While we were on vacation, Tabby and I spent some time doodling – in the Oodles of Doodles book to be exact. Doodle Books, in case you’re not familiar with the concept, are quite similar to coloring books but quite a bit more open-ended. Instead of a full picture for you to color, they provide a backdrop or a start to a picture and you fill it in with your own artwork. She is still very much in the learning-to-draw portion of things, but she and I were able to have a very good time filling up a few pages in the book. I plan to take it along again this weekend while we’re camping.
Yes, camping. Again. I am a bit exhausted just thinking about it, but we hadn’t taken Loki out in a while and we had the camper out to have it serviced, so it just made sense to go. No one was available to join us which was kind of a bummer, but also kind of good. It keeps things simpler and will give us time as a family. I’ve been downloading some books to read aloud to the kids and stuff like that.
I also have a few word games I’m planning to take with us. There’s a great site called Playdough to Plato (love that name!) that’s dedicated to fun learn-to-read games. Tabby is well on her way with the reading and can stumble through a lot of the early readers, but she’s been so into the whole thing that I want to help her make more progress. They’re also great because they can be adapted to the level Ben is at, recognizing letters. Most of them also only require some paper or notecards and some markers.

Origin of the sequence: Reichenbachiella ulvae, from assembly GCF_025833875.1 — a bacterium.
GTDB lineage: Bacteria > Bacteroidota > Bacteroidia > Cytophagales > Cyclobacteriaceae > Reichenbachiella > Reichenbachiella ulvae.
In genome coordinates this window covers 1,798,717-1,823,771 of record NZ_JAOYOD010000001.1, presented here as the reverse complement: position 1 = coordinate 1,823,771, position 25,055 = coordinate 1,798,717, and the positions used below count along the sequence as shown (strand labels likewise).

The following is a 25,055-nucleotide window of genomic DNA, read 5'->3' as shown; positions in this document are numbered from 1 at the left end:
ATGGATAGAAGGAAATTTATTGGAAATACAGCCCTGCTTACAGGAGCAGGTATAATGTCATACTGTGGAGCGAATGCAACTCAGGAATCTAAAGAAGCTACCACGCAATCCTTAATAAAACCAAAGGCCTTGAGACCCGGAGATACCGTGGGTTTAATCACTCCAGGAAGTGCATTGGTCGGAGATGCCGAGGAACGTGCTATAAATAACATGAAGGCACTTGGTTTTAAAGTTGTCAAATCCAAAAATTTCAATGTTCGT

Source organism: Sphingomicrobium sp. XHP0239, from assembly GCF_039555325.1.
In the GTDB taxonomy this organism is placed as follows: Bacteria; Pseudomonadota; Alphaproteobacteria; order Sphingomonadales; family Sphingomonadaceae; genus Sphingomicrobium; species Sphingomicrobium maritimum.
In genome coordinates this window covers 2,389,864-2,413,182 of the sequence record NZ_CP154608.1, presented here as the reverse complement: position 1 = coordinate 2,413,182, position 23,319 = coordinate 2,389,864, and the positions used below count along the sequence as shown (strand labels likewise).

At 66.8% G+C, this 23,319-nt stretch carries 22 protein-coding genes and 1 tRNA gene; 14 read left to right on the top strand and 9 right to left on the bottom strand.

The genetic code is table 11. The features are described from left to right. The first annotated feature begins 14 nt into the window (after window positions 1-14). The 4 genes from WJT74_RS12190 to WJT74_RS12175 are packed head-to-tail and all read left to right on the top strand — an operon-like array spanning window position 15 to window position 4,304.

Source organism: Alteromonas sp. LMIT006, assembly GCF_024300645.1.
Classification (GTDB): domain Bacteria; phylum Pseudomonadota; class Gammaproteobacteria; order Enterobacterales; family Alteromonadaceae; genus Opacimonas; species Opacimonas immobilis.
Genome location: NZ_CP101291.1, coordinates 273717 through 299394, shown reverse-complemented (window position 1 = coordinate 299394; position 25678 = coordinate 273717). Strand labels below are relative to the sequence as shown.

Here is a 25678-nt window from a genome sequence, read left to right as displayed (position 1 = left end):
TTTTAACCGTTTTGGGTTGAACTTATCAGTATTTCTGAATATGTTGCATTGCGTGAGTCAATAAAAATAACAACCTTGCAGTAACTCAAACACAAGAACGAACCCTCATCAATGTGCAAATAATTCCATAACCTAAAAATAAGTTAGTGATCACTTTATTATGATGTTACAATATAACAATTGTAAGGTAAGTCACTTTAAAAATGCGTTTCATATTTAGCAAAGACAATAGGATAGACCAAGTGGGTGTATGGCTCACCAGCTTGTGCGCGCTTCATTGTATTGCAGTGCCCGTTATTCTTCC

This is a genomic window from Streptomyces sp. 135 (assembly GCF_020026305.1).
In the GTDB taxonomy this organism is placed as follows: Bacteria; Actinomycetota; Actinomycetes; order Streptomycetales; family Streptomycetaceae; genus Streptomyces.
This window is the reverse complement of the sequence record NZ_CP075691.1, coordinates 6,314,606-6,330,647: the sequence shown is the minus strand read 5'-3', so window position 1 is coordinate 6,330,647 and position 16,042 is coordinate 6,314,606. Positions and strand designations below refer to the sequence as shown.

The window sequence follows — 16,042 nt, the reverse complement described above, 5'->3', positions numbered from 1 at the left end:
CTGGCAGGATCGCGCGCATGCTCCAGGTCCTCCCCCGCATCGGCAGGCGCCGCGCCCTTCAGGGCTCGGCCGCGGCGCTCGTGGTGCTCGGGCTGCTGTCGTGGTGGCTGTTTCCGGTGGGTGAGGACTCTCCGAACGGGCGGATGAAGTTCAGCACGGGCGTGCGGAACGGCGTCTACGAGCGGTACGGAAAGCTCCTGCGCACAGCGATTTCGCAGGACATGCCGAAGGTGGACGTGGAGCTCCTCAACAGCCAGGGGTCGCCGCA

Here they are if you’re interested.
1. Climb to the top – kids roll a dice (made with a cube block and some sticky labels) with sight words or letters on each face and see which one of the six sides gets to the top of the chart first.
2. Same or different – a card is divided down the center with a line and then on each side of the line two letter or number combinations are written. The child then has to decide if they’re the same or different. This helps them to train themselves to visually differentiate between common words that are close to one another.
3. Showdown - you make two sets of cards with the same letters, numbers or words on them, varying in quantity and complexity based on the age of the child. You pick a card from your deck and read it. The child then has a few moments to shuffle through their pile and find the corresponding word/letter/number. Once he’s found it you say “1-2-3 SHOWDOWN!” and you both turn over your cards. If they match … YAY and if not, the child can go through their pile to find the matching one.
I also found this cute math game for addition. We regularly practice addition in the car with Tabby so I think she can handle it. Wonder if I have enough dice.